Diners today are much more health conscious. Leaner cuts with less fat are all the rage. So, of course, one of the hottest cuts of meat these days is…pork belly.Dry, tasteless chunks of meat aren’t really appealing to anyone, except a nutritionist. For real flavor and mouth appeal, you need fat. And in an age where animals have been bred to be lean and mean, pork belly still delivers that fat people crave and enjoy. The key, though, is hitting the right balance in delivering a deliciously unctuous dish while avoiding one that is simply greasy.
To achieve that, slow cooking Allegiance® Pork Belly is often the best way to go. Portioned into cubes, then braised slowly, often over hours, to slowly render the fat and allow the meat to absorb all the right flavors. Finishing it off in a hot pan to add texture and color, not to mention stepping the depth of flavor up in the process, produces a finished product that often leaves the rest of the table wishing they had ordered it instead.
The real question is what to braise your belly in. One popular method is to leverage the local craft beer trend. You know, that craft brew house, newly opened in an old industrial warehouse that has just gone from a no man’s land to the hottest section of town? A couple bottles of that brew everyone is talking about won’t just be the perfect braising medium, mention the beer name on the menu and it is sure to catch everyone’s eye. The dish can even rotate as they release their seasonal brews, from pumpkin spice to ginger bread to fruity shandies, so your belly can stay seasonally relevant. And if that local brewery is producing cider? That works just as well. Either way, simply add some complementary aromatics and spices to your braising liquid, toss it all into heavy dutch oven and let it cook low and slow. When ready to serve, simply sear the belly. Serve it up with root puree in the cooler months or a pickled slaw when it’s warmer.
That slowly braised pork belly can also make a decadent, entrée-sized soup. Make a stock with soup bones, then add your pork belly (cut smaller than if it were going to be served on its own), beans (cannellini beans work well), plus aromatics like leeks and fennel root, maybe a little sherry too. A few sprigs of fresh rosemary wouldn’t hurt either. The slow cooking will allow the beans to absorb all the flavors creating a deeply rich dish that only needs a little crusty bread for sopping up the last drops.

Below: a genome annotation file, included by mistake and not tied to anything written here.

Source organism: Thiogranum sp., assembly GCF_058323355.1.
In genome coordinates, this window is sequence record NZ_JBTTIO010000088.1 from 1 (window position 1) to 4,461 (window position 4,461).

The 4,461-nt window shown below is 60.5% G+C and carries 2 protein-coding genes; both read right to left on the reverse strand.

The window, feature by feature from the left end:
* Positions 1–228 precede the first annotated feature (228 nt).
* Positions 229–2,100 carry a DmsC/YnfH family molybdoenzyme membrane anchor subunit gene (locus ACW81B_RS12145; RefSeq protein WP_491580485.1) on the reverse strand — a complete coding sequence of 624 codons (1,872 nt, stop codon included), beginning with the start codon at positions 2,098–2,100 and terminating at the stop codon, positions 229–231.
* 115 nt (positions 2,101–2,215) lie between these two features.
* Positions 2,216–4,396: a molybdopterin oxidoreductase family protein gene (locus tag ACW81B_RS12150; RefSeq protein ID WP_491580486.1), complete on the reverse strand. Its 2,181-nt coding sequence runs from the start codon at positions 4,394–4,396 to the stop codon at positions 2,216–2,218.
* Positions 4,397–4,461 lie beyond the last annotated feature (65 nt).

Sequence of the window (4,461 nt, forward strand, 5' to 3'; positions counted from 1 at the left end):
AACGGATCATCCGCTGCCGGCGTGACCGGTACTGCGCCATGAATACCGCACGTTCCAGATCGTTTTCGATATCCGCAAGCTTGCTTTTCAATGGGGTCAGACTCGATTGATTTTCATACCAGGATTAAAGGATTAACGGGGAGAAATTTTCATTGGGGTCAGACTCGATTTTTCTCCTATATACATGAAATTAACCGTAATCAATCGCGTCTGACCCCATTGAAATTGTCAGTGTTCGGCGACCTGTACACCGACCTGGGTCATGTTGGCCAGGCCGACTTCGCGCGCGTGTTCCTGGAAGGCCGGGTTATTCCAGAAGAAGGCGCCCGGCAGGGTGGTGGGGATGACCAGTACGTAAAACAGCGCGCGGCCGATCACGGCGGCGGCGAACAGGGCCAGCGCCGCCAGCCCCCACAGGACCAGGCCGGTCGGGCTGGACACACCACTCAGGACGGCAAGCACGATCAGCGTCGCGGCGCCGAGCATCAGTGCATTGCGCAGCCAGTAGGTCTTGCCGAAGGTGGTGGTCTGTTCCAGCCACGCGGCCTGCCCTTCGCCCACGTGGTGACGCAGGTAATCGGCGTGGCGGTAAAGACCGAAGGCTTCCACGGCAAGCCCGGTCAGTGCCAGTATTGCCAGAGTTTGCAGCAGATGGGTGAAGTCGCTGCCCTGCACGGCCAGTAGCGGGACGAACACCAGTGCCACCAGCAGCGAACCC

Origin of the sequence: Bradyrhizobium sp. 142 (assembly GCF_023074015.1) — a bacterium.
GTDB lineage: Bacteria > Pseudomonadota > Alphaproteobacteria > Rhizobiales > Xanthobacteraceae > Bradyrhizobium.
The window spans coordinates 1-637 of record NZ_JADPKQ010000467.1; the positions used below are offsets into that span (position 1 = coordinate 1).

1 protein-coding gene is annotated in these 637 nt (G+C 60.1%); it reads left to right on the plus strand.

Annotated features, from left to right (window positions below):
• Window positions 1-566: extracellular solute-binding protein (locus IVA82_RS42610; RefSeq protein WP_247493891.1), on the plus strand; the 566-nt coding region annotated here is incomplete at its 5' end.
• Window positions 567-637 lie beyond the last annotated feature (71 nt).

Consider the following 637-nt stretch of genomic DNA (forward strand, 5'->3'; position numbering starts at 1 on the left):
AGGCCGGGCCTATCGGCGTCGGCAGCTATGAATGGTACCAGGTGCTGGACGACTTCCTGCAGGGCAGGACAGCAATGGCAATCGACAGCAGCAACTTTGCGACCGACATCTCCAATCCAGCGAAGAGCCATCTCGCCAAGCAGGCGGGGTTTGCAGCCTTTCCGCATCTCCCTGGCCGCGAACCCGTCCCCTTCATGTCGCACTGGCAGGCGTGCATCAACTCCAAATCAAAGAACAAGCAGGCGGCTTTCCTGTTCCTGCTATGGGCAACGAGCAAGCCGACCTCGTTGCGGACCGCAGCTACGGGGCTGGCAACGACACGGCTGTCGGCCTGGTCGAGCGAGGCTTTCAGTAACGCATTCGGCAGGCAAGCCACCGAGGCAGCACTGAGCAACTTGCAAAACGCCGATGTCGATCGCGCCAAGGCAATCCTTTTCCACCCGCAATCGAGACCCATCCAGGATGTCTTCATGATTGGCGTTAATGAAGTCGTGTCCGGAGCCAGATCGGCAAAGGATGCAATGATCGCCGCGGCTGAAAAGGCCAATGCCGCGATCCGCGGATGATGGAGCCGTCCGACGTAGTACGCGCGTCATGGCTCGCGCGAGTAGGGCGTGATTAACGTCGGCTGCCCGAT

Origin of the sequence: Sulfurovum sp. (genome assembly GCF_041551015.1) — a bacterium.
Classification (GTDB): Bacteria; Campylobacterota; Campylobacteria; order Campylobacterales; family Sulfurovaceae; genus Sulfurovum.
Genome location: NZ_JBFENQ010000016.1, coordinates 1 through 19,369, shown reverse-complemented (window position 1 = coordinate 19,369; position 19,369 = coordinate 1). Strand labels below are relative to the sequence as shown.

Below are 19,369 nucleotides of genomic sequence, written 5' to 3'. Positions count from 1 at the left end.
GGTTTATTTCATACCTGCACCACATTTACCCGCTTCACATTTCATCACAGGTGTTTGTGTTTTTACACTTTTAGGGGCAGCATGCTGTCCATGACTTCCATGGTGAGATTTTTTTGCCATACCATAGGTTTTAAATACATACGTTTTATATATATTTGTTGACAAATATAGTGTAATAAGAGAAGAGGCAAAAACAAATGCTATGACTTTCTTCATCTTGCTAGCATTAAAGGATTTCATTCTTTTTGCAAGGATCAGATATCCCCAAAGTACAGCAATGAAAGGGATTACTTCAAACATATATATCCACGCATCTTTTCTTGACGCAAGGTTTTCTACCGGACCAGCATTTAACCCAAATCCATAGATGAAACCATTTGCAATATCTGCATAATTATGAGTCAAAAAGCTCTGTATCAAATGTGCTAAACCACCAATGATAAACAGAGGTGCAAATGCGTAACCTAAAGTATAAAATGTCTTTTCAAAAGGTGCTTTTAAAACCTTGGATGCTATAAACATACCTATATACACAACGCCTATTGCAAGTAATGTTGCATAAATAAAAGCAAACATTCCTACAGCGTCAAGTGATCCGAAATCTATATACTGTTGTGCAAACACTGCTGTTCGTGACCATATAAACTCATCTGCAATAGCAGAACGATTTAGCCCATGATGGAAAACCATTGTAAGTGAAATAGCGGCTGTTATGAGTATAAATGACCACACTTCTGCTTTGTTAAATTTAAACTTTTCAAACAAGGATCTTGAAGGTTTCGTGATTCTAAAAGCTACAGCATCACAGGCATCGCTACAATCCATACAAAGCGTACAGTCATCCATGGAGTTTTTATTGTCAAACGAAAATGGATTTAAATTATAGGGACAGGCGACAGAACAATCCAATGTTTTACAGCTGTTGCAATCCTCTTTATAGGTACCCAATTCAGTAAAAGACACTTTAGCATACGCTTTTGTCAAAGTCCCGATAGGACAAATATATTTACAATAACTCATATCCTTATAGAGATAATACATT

Pork belly is also the perfect protein for creating that trendy ramen dish, again, slowly braised, but this time with flavors like anise or Chinese 5 Spice added to the stock. A little soy sauce can be used, but go light with it or other heavy Asian flavors as a delicate broth is more desirable. Add the noodles and blanched or sautéed vegetables like baby bok choy just before serving. You can even add a 4-hour-egg to the mix. Boil to firm then tap the egg shell with a spoon, so it’s cracked all over but not shattered to the point of falling apart or off. Then add it to the slowly braising pork belly. Just before serving, remove the shell. The egg will look tie dyed, or like old cracked porcelain, having absorbed the stock slowly over the hours. The lower, slow heat avoids it becoming sulfurous, leaving a gorgeous, creamy egg to compliment the belly.
Braising, of course, isn’t the only method for serving pork belly. Curing is a great way to utilize pork belly and create a signature product. Dry packed in salts, sugars and aromatics or a wet cure in a brine, house-made bacon or pancetta can elevate nearly any dish, from salads to entrees, while avoiding the saltiness and nitrites found in commercial products. Cold or hot smoking can also add depth to the flavors of the belly—usually done after the initial cure. Just ensure you have good temperature control for both curing and smoking and be aware that light can trigger the pork fat to become rancid.
Because of its richness, pork belly portions tend to be a little smaller than other cuts of meat. Few complain, since it delivers so much on flavor, which can be absorbed by the ingredients cooked with it—from rice to beans to noodles. Since it is also relatively inexpensive compared to other cuts but manages to command a premium price at the table, a pork belly dish or two is a great addition to any menu.